Q: Why is the American Disabilities Act important today?
A: On July 26, 1990, the American Disabilities Act was signed into law and continues to make positive impacts in equity and inclusion for disabled persons today.
The American Disabilities Act (ADA) protects individuals with disabilities against discrimination and eliminates barriers from full participation in society. The ADA guarantees mandated accommodations within every community across America. The grassroots movement that started in the 1960s began with individuals and families who believed people with a disability deserved the same rights as everyone else. This advocacy has evolved over the decades to ensure full access and protection of the law in obtaining education, health services, and social supports.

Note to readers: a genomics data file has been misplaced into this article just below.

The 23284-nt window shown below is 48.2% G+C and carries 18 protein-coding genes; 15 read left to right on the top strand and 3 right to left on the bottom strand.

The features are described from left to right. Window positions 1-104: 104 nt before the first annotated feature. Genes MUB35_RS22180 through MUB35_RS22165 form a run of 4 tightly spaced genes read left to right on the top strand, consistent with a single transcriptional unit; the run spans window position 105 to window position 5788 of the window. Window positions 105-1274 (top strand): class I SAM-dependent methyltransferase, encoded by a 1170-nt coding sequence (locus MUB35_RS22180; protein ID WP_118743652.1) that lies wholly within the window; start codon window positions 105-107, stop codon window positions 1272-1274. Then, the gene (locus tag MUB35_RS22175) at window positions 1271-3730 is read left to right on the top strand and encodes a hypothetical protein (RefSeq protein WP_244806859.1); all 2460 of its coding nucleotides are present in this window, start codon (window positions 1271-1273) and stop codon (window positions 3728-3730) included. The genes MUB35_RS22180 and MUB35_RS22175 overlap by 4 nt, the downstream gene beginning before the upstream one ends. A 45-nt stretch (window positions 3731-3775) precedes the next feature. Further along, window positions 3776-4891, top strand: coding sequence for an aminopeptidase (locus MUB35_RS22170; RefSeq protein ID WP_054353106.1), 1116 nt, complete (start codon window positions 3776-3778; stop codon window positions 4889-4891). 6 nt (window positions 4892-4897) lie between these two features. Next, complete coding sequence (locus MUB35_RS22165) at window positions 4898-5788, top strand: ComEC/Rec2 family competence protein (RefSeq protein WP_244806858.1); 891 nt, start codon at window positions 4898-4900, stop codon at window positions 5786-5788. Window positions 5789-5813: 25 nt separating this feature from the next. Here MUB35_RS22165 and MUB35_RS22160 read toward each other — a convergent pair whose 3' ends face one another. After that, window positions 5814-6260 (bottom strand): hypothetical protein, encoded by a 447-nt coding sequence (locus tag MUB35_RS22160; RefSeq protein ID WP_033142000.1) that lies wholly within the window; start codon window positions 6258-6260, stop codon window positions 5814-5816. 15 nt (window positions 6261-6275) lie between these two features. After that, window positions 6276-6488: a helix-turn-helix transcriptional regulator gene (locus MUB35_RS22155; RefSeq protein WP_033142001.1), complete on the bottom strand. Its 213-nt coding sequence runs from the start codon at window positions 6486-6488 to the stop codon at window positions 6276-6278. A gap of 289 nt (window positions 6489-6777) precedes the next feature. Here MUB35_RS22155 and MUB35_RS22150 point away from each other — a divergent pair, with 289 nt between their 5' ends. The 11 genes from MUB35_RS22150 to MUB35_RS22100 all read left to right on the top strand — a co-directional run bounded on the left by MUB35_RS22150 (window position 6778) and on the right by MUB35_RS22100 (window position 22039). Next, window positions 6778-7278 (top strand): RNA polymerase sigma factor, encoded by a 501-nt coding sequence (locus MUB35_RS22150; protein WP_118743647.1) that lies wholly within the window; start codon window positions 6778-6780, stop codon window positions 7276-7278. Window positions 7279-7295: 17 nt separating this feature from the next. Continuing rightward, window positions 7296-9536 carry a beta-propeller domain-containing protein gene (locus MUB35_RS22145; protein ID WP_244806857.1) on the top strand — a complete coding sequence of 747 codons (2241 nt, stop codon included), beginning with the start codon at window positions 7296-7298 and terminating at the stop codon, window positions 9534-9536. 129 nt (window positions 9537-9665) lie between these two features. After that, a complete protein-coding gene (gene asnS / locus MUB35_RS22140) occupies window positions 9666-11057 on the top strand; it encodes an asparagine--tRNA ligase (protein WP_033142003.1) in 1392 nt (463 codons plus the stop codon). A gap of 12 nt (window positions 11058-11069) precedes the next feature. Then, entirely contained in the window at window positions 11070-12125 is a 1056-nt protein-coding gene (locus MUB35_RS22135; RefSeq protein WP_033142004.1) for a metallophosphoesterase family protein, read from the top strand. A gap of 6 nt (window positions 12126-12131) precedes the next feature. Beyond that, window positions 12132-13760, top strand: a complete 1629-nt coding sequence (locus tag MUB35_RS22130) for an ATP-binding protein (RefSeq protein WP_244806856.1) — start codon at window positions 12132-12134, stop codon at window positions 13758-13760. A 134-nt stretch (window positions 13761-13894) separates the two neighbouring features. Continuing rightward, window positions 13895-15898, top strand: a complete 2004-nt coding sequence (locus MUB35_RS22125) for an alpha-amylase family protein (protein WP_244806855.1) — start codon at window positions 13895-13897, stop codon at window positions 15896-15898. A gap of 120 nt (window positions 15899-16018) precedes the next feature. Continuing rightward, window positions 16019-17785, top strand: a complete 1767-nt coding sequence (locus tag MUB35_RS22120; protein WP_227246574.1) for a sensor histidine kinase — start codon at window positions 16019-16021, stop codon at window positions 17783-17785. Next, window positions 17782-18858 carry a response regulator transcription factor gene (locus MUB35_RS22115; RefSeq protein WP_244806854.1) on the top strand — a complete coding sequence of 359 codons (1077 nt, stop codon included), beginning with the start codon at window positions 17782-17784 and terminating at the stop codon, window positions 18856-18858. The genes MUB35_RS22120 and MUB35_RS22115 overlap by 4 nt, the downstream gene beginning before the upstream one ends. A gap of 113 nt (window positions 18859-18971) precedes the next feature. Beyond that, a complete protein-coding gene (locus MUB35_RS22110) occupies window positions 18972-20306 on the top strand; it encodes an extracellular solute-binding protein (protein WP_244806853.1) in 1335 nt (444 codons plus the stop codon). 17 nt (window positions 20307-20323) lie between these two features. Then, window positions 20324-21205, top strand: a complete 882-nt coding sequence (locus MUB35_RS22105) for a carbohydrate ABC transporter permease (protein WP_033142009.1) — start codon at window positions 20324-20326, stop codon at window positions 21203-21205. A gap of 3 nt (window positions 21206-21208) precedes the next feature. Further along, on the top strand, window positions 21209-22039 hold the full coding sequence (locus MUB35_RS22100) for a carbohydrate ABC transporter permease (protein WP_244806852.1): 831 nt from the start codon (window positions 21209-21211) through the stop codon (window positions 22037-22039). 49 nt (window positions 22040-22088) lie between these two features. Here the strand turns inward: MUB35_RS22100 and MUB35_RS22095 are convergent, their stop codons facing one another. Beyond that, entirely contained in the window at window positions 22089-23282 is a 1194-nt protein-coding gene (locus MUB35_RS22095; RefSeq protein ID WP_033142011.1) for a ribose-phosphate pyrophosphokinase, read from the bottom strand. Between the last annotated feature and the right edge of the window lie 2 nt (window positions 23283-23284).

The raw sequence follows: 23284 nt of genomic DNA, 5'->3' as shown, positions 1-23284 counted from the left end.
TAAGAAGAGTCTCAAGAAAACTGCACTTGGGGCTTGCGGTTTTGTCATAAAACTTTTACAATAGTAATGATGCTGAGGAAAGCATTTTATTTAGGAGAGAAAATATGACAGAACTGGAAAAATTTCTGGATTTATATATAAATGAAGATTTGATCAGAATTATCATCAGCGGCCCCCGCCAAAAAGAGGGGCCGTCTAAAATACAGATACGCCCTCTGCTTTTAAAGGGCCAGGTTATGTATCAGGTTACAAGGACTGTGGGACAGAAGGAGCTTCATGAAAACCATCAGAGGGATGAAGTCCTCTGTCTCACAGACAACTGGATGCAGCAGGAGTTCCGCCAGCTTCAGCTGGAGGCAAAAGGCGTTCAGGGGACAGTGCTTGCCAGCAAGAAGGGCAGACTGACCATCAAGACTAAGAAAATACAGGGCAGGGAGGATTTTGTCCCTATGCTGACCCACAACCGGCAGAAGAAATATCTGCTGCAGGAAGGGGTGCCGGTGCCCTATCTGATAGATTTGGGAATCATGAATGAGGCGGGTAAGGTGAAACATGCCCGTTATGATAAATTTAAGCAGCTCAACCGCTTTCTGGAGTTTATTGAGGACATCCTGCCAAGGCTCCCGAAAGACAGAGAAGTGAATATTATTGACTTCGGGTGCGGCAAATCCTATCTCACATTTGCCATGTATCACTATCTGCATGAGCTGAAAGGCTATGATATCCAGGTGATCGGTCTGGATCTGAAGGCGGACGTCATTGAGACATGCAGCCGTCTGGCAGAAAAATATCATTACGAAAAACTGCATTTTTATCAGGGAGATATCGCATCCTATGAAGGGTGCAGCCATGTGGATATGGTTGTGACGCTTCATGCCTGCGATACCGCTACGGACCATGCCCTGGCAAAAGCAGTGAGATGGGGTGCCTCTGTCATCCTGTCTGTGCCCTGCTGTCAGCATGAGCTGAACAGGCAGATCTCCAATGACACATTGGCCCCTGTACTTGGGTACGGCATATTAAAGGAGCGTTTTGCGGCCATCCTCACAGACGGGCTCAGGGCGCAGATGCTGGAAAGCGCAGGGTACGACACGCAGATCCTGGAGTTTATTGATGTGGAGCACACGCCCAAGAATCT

If you are wondering about the significance of the ADA in terms of education and young learners, let’s take a closer look at how the ADA has evolved. Besides there being over 61 million adults in America with a disability, there are more than 7 million students ages 3-21 also disabled. The ADA led the way for additional legislation to support learning with the Individuals with Disabilities Education Act (IDEA).
IDEA guarantees students with disabilities the right to free public education and appropriate special education services. Students with disabilities can receive a myriad of services from speech therapy to extra learning support just to name a few. Throughout Michigan there are advocates and services to help children get the supports they need. If your child is between the ages of birth to three and you have questions or concerns about their development, contact Early On at 1-800- Early On.